Saudis show aggressive approach in coping with modern communications
After it was alleged Saudi Arabia was trying to spy on WhatsApp users, the nation is now trying to ban people from using the messaging service entirely, according to a report.
The Communications and Information Technology Commission (CITC) of Saudi Arabia has already outlawed Viber, another massively popular messaging service, and could imminently do the same to WhatsApp. Both are hugely popular free messaging apps that run on iOS, Android and Windows Phone devices.
It appears the kingdom is taking a hard line on people talking secretly over modern communications – something human rights activists have been outraged by.
In April, security researcher Moxie Marlinspike claimed he had been approached by Saudi telecoms firm Mobily, asking if he could create interception systems for WhatsApp, Viber, Twitter and Line.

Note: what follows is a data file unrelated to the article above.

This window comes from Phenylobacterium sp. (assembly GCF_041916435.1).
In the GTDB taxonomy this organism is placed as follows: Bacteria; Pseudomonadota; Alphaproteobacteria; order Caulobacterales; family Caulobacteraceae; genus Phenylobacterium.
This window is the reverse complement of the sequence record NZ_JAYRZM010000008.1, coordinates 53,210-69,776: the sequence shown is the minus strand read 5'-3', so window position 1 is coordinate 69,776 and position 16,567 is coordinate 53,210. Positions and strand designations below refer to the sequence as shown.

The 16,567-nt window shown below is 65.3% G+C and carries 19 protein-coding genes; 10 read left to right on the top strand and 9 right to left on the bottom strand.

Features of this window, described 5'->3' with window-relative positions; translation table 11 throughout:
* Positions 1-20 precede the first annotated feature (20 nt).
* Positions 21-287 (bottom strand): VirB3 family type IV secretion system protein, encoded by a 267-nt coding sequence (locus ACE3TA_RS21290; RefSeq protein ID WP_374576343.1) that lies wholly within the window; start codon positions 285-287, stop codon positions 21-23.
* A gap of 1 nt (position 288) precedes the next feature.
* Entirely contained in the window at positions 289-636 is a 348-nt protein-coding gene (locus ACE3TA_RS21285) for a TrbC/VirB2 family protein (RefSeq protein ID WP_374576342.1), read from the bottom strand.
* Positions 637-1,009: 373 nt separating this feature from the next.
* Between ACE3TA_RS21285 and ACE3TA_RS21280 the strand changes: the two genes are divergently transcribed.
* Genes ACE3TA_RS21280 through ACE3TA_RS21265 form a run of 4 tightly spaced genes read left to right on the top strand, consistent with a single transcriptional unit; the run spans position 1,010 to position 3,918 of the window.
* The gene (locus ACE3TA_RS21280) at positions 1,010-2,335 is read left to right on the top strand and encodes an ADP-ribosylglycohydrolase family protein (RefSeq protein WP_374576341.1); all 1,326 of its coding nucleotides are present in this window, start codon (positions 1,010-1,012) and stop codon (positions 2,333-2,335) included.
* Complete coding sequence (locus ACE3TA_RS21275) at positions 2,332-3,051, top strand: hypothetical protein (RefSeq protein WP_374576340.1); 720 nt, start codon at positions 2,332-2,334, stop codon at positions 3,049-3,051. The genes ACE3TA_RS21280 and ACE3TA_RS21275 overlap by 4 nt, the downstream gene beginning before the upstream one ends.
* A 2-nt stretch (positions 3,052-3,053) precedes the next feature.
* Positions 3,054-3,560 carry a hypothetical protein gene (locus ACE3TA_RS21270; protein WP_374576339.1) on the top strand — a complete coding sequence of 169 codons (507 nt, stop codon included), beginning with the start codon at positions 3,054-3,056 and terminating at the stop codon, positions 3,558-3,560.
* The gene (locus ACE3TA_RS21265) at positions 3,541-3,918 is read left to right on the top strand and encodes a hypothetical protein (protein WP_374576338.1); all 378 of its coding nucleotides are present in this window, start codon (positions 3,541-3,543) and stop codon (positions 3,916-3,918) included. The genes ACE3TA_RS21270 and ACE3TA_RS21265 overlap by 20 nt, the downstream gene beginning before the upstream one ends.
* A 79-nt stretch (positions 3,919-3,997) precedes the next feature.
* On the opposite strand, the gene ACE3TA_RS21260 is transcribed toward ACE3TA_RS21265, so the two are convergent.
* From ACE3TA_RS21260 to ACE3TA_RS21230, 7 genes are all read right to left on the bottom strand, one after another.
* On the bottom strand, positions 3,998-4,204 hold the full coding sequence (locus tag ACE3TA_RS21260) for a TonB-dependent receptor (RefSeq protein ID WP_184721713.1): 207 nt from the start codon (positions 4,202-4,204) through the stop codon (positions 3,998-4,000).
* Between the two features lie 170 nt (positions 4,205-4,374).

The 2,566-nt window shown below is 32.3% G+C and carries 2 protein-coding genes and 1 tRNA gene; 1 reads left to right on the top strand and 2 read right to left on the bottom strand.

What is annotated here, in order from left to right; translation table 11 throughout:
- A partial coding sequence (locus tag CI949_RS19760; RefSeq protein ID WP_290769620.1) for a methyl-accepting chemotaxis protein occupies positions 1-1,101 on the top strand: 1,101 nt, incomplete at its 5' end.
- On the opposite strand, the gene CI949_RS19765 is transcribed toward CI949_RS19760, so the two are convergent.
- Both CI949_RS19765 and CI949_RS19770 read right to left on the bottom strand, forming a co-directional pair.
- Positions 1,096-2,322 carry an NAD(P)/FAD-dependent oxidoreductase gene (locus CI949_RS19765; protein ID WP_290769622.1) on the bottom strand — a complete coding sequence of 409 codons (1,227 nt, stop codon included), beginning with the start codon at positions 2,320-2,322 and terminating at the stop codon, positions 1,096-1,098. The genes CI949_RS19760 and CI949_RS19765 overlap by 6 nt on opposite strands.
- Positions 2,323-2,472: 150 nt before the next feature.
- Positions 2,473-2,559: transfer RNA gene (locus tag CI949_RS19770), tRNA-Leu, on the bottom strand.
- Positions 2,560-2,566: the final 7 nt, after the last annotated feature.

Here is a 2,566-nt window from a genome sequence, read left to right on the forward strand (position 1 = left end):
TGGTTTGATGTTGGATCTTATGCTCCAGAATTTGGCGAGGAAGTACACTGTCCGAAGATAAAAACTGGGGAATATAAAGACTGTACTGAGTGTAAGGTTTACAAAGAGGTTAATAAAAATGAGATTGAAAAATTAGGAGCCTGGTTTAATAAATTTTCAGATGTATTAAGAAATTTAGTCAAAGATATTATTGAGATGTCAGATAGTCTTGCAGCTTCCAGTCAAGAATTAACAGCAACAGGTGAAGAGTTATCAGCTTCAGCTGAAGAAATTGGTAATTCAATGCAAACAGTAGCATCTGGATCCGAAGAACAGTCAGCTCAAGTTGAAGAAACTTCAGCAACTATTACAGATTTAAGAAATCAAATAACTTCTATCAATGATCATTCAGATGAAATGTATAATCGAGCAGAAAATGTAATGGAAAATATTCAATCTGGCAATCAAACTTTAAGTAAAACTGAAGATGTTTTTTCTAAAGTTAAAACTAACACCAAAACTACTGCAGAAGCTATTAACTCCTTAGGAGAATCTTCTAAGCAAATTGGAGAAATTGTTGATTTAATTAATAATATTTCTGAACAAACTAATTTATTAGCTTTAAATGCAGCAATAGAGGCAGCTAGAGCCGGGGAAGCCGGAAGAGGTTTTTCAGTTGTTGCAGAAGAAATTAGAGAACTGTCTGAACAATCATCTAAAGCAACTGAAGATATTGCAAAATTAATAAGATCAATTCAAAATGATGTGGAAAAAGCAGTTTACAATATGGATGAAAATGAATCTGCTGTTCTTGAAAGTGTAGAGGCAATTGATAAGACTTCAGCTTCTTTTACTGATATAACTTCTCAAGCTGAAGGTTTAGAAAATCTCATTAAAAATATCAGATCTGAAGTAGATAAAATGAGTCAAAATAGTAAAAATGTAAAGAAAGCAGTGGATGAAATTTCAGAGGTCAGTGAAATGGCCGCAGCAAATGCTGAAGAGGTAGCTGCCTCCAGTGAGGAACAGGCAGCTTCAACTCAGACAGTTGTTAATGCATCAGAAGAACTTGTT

Saudi officials say they have been in discussions with WhatsApp, but nothing has yet emerged. If WhatsApp does not comply with certain demands, which have not been publicly shared, the service would be outlawed within weeks.
The CITC issued a directive in March, saying technologies like WhatsApp had broken local laws, but it would not say how.
“We have been communicating with WhatsApp and other similar communication platforms to get them to cooperate and comply with the Saudi telecom providers. However, nothing has come of this communication yet,” Abdullah Al-Darrab, governor of the CITC, told Arab News.
Skype is also believed to be on the list of endangered apps. “We will take punitive action against these applications and services if they do not comply with the regulations,” Al-Darrab added.
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